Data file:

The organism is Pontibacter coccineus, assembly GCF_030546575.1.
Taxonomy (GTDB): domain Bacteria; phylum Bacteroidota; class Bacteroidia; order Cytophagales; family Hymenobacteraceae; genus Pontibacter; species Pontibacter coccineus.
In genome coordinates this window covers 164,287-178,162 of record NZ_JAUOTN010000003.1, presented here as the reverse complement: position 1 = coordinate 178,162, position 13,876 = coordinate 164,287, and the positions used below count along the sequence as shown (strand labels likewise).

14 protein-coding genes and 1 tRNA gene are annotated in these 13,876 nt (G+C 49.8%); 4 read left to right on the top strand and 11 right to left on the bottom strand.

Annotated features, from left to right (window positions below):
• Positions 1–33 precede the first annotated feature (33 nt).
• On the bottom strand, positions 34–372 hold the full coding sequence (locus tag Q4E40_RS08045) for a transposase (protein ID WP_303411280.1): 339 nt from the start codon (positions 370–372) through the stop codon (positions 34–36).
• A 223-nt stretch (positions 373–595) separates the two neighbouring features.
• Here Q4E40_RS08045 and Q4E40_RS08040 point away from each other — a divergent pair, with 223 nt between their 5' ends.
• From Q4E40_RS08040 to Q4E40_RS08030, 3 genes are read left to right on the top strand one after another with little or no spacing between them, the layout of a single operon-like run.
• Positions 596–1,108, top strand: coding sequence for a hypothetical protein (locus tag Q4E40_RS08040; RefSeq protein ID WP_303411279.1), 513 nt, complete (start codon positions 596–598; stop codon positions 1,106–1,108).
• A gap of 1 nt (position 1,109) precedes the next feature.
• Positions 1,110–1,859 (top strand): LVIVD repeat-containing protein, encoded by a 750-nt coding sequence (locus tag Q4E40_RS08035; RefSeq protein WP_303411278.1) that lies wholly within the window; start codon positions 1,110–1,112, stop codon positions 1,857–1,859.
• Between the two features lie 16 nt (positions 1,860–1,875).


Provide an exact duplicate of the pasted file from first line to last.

The organism is Pontibacter coccineus, assembly GCF_030546575.1.
Taxonomy (GTDB): domain Bacteria; phylum Bacteroidota; class Bacteroidia; order Cytophagales; family Hymenobacteraceae; genus Pontibacter; species Pontibacter coccineus.
In genome coordinates this window covers 164,287-178,162 of record NZ_JAUOTN010000003.1, presented here as the reverse complement: position 1 = coordinate 178,162, position 13,876 = coordinate 164,287, and the positions used below count along the sequence as shown (strand labels likewise).

14 protein-coding genes and 1 tRNA gene are annotated in these 13,876 nt (G+C 49.8%); 4 read left to right on the top strand and 11 right to left on the bottom strand.

Annotated features, from left to right (window positions below):
• Positions 1–33 precede the first annotated feature (33 nt).
• On the bottom strand, positions 34–372 hold the full coding sequence (locus tag Q4E40_RS08045) for a transposase (protein ID WP_303411280.1): 339 nt from the start codon (positions 370–372) through the stop codon (positions 34–36).
• A 223-nt stretch (positions 373–595) separates the two neighbouring features.
• Here Q4E40_RS08045 and Q4E40_RS08040 point away from each other — a divergent pair, with 223 nt between their 5' ends.
• From Q4E40_RS08040 to Q4E40_RS08030, 3 genes are read left to right on the top strand one after another with little or no spacing between them, the layout of a single operon-like run.
• Positions 596–1,108, top strand: coding sequence for a hypothetical protein (locus tag Q4E40_RS08040; RefSeq protein ID WP_303411279.1), 513 nt, complete (start codon positions 596–598; stop codon positions 1,106–1,108).
• A gap of 1 nt (position 1,109) precedes the next feature.
• Positions 1,110–1,859 (top strand): LVIVD repeat-containing protein, encoded by a 750-nt coding sequence (locus tag Q4E40_RS08035; RefSeq protein WP_303411278.1) that lies wholly within the window; start codon positions 1,110–1,112, stop codon positions 1,857–1,859.
• Between the two features lie 16 nt (positions 1,860–1,875).